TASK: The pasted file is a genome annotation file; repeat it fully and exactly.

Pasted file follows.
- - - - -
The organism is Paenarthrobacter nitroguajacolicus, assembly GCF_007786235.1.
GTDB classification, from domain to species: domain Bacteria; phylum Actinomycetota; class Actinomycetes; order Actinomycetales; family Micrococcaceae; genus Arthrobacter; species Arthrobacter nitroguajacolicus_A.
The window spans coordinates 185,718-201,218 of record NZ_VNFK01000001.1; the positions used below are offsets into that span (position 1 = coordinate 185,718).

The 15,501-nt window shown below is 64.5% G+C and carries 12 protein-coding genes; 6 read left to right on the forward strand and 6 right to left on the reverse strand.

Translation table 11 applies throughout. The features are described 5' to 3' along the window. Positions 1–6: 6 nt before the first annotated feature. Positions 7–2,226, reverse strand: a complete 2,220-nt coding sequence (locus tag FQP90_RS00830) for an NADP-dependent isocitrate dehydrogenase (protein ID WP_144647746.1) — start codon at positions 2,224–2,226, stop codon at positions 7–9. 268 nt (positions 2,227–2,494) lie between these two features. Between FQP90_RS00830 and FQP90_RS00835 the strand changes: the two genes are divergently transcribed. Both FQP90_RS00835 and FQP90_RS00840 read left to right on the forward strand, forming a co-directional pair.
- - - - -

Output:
The organism is Paenarthrobacter nitroguajacolicus, assembly GCF_007786235.1.
GTDB classification, from domain to species: domain Bacteria; phylum Actinomycetota; class Actinomycetes; order Actinomycetales; family Micrococcaceae; genus Arthrobacter; species Arthrobacter nitroguajacolicus_A.
The window spans coordinates 185,718-201,218 of record NZ_VNFK01000001.1; the positions used below are offsets into that span (position 1 = coordinate 185,718).

The 15,501-nt window shown below is 64.5% G+C and carries 12 protein-coding genes; 6 read left to right on the forward strand and 6 right to left on the reverse strand.

Translation table 11 applies throughout. The features are described 5' to 3' along the window. Positions 1–6: 6 nt before the first annotated feature. Positions 7–2,226, reverse strand: a complete 2,220-nt coding sequence (locus tag FQP90_RS00830) for an NADP-dependent isocitrate dehydrogenase (protein ID WP_144647746.1) — start codon at positions 2,224–2,226, stop codon at positions 7–9. 268 nt (positions 2,227–2,494) lie between these two features. Between FQP90_RS00830 and FQP90_RS00835 the strand changes: the two genes are divergently transcribed. Both FQP90_RS00835 and FQP90_RS00840 read left to right on the forward strand, forming a co-directional pair.